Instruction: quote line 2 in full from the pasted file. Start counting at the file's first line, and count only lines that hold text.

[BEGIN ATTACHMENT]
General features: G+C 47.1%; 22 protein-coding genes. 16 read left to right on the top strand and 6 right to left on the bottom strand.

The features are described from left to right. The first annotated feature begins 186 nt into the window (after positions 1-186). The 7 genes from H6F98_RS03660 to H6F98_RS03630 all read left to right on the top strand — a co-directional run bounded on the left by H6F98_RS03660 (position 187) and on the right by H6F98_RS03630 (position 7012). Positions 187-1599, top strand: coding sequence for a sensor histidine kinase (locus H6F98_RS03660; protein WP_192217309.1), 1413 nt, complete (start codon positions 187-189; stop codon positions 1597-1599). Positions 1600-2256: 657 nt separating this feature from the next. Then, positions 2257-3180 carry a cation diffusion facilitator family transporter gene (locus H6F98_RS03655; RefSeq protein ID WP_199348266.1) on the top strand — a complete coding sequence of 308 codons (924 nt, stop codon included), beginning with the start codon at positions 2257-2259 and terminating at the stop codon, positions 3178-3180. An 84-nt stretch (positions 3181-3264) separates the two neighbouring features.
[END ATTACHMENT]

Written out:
The features are described from left to right. The first annotated feature begins 186 nt into the window (after positions 1-186). The 7 genes from H6F98_RS03660 to H6F98_RS03630 all read left to right on the top strand — a co-directional run bounded on the left by H6F98_RS03660 (position 187) and on the right by H6F98_RS03630 (position 7012). Positions 187-1599, top strand: coding sequence for a sensor histidine kinase (locus H6F98_RS03660; protein WP_192217309.1), 1413 nt, complete (start codon positions 187-189; stop codon positions 1597-1599). Positions 1600-2256: 657 nt separating this feature from the next. Then, positions 2257-3180 carry a cation diffusion facilitator family transporter gene (locus H6F98_RS03655; RefSeq protein ID WP_199348266.1) on the top strand — a complete coding sequence of 308 codons (924 nt, stop codon included), beginning with the start codon at positions 2257-2259 and terminating at the stop codon, positions 3178-3180. An 84-nt stretch (positions 3181-3264) separates the two neighbouring features.